“It should be concerning to every lawmaker in the country that 18% of the U.S. economy is shrouded in mystery,” said Francois de Brantes, executive director of Health Care Incentives Improvement Institute in Newtown, Conn.“Without price transparency, consumers will continue to pay widely ranging amounts for the same exact services with no difference in quality,” said Suzanne Delbanco, executive director of Catalyst for Payment Reform, an employer-backed group in San Francisco.
As Delbanco suggests, the lack of price transparency is a major force driving health care costs upward today. Health care is practically the only industry that operates in almost complete contempt of the consumer. Consumers are kept ignorant of prices, constantly overcharged, denied bargaining power, and sent out the hospital door without so much as a goodbye. Regulations are just as obscure as prices, and in many respects Obamacare will only make this worse. A tracking poll just released by the Kaiser Foundation found that two-thirds of uninsured Americans (and a majority of all Americans) don’t understand how the Affordable Care Act will affect them or their insurance.But hidden prices and impenetrable regulatory codes aren’t the only things keeping costs high. Especially for younger Americans, health care costs so much largely because people are forced into plans that have more coverage and benefits than they need. Obamacare’s “essential benefits” provisions, for example, require all small group plans to offer benefits in ten categories, including “maternity and newborn care” and “mental health and substance use disorder services.” Some Gen Yers might need or want these services; others would rather get cheaper plans that didn’t cover things they don’t need. Why should a young person who doesn’t drink be forced to buy coverage for rehabs he or she will never visit?Fortunately, some companies are already finding ways around this. The NYT reports that some companies are trying a new way of covering their employees’ health care costs. Instead of enrolling them in insurance plans, these employers are giving workers a lump sum of money that they can then use to purchase a plan in an online marketplace. Many workers are using this new freedom to choose cheaper plans with higher out-of-pocket expenses:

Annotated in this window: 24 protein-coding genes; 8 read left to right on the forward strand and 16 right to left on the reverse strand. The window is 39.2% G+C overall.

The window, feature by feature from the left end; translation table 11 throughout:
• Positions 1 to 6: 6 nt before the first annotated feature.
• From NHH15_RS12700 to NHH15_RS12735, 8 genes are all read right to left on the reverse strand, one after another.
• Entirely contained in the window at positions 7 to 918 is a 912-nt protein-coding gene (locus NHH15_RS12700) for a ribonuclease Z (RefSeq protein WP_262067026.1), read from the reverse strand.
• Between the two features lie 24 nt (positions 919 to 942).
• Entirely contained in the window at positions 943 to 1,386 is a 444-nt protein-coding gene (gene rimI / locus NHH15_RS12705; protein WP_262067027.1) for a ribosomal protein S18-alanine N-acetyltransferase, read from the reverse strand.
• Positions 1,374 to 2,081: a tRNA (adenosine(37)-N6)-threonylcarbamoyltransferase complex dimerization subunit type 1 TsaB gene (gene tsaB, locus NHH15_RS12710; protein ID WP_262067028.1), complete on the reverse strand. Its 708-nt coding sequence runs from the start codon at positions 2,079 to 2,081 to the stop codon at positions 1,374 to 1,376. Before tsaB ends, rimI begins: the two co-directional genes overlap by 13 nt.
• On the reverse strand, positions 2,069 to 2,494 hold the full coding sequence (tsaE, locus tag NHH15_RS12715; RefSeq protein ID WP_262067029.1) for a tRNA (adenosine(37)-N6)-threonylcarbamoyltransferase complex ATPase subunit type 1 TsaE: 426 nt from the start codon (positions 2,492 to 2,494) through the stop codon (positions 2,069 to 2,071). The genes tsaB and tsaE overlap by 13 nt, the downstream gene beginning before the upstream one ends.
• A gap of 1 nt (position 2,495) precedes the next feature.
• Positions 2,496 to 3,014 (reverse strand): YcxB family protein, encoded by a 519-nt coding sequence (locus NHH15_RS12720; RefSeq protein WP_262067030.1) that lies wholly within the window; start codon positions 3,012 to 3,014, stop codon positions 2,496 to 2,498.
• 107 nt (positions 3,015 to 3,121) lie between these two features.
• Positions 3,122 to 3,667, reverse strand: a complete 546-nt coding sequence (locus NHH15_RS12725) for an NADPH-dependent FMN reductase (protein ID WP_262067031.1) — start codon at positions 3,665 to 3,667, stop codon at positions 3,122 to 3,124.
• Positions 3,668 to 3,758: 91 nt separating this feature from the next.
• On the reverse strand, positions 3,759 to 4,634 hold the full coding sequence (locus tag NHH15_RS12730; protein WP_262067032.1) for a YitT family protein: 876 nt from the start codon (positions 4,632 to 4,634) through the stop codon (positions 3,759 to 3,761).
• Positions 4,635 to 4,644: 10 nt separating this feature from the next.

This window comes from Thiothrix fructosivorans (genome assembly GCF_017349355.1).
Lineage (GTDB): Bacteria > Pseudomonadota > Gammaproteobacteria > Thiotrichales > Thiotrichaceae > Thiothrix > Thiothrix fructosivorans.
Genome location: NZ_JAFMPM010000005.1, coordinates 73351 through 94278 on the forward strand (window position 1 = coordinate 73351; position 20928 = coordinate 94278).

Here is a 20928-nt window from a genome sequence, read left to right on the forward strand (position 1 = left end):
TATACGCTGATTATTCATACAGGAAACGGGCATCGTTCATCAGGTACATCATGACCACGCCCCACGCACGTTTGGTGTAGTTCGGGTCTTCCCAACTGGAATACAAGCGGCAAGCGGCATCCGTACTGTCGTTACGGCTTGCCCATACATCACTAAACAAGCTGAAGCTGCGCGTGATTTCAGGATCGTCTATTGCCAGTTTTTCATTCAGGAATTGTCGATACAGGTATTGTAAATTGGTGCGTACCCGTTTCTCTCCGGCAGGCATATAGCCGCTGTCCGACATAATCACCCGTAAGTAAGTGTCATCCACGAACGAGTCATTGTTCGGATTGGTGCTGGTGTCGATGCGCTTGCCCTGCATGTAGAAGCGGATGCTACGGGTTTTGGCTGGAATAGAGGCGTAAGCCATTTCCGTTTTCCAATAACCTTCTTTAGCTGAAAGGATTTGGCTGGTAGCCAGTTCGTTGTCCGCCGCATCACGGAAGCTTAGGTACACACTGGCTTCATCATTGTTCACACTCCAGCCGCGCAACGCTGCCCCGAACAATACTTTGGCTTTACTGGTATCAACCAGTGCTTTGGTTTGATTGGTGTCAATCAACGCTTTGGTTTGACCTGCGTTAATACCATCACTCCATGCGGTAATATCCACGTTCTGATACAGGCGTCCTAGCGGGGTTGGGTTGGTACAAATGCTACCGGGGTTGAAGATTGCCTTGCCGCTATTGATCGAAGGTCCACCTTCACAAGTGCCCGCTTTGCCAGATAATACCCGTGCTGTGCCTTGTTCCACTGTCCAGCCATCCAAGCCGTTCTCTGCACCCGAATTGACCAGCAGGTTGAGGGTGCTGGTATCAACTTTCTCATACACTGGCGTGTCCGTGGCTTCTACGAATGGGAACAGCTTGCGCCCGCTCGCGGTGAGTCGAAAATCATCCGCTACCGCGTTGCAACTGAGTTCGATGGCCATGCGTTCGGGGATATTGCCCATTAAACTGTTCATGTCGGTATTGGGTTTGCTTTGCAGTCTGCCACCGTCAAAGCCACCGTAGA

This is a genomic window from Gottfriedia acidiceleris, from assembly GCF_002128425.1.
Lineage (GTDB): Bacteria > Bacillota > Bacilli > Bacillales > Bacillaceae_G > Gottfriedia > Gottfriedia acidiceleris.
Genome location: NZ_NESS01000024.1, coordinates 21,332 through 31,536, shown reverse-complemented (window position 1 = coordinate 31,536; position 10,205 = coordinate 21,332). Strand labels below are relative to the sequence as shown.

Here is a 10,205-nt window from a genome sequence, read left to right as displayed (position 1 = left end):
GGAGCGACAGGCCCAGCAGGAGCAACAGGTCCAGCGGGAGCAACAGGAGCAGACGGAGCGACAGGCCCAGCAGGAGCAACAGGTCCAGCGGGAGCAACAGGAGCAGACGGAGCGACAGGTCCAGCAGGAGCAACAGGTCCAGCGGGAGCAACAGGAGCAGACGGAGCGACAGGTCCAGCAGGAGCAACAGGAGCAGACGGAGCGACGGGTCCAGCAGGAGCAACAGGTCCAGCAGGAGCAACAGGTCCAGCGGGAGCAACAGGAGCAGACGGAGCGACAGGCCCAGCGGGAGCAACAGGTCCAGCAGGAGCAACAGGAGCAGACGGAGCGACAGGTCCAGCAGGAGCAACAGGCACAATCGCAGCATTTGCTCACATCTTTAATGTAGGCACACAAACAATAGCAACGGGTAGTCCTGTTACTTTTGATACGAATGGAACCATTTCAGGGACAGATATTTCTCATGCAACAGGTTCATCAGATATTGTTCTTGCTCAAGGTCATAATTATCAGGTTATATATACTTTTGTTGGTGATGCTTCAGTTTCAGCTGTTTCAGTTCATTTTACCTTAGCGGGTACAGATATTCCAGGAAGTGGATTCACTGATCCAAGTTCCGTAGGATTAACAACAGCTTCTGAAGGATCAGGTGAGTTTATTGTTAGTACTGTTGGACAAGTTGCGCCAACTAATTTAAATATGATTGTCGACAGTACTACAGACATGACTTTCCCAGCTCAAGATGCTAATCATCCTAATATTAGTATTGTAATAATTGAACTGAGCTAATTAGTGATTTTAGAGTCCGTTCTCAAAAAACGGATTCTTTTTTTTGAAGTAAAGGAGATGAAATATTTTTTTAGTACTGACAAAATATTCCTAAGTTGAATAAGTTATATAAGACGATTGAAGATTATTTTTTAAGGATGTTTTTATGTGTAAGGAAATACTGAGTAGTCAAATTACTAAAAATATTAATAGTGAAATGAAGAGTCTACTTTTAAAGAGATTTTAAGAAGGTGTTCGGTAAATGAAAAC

“When people are spending their own money, they tend to be more consumeristic,” said Ken Sperling, Aon Hewitt’s national health exchange strategy leader…. Overall, 42% of employees picked plans that were less rich than they’d had the previous year, while 26% picked pricier coverage.
This is a rational choice for younger workers, and we hope to see more companies following suit. (It’s an especially rational choice because, under Obamacare, if you later develop an expensive medical condition that your current plan doesn’t fully cover, you can always upgrade your insurance — and you can’t be turned down.)Give people access to good information, give them incentives to make smart decisions, and the health care system will start to reform itself. That isn’t the total answer, but it’s a start. Unfortunately, that doesn’t seem to be where we are headed.